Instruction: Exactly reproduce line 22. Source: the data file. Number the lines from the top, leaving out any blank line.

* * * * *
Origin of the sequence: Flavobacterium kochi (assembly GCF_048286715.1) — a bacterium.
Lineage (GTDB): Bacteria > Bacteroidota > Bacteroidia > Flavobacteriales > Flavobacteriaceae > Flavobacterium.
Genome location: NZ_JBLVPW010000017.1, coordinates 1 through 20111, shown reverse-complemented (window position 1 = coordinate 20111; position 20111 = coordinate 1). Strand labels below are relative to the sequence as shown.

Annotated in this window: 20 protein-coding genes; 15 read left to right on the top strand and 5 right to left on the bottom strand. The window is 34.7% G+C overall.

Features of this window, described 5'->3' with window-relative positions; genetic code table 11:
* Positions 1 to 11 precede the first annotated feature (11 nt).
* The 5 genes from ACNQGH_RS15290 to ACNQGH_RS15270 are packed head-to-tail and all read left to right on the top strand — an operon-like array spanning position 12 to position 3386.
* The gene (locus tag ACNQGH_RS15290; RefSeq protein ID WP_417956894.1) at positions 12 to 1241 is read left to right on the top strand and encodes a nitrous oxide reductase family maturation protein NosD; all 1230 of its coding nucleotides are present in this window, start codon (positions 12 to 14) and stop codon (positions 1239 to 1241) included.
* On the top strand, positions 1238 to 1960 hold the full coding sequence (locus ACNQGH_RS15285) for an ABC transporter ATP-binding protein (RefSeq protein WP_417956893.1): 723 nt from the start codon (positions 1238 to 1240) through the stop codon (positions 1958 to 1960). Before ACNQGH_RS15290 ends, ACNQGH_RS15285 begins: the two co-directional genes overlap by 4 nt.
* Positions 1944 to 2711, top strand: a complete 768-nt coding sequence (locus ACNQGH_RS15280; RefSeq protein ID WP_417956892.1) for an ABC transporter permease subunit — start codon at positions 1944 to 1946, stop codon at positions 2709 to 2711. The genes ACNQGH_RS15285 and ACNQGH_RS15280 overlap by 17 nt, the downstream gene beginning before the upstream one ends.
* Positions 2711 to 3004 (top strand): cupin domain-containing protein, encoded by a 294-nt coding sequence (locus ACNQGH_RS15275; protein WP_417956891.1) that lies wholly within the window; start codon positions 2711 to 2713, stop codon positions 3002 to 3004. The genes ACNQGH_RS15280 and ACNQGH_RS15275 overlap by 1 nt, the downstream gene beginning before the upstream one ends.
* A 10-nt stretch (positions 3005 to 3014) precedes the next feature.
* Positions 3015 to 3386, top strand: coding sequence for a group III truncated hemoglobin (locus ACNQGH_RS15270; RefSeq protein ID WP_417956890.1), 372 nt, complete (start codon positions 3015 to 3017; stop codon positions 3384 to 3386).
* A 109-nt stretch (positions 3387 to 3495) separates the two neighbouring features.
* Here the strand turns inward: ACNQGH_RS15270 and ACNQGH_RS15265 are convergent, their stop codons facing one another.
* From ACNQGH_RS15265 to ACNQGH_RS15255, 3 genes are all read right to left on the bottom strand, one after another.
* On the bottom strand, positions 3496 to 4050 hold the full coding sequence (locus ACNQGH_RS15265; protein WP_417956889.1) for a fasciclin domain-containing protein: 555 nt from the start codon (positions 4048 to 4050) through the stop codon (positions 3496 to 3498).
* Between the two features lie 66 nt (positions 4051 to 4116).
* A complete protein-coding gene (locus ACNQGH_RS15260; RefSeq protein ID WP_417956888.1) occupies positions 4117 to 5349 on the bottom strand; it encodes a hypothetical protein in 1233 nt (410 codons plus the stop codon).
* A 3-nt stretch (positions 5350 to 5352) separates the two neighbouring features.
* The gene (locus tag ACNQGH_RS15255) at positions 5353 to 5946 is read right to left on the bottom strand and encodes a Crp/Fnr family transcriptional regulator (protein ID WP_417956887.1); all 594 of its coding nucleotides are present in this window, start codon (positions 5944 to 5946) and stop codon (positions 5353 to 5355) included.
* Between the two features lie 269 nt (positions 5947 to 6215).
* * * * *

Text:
* Between the two features lie 269 nt (positions 5947 to 6215).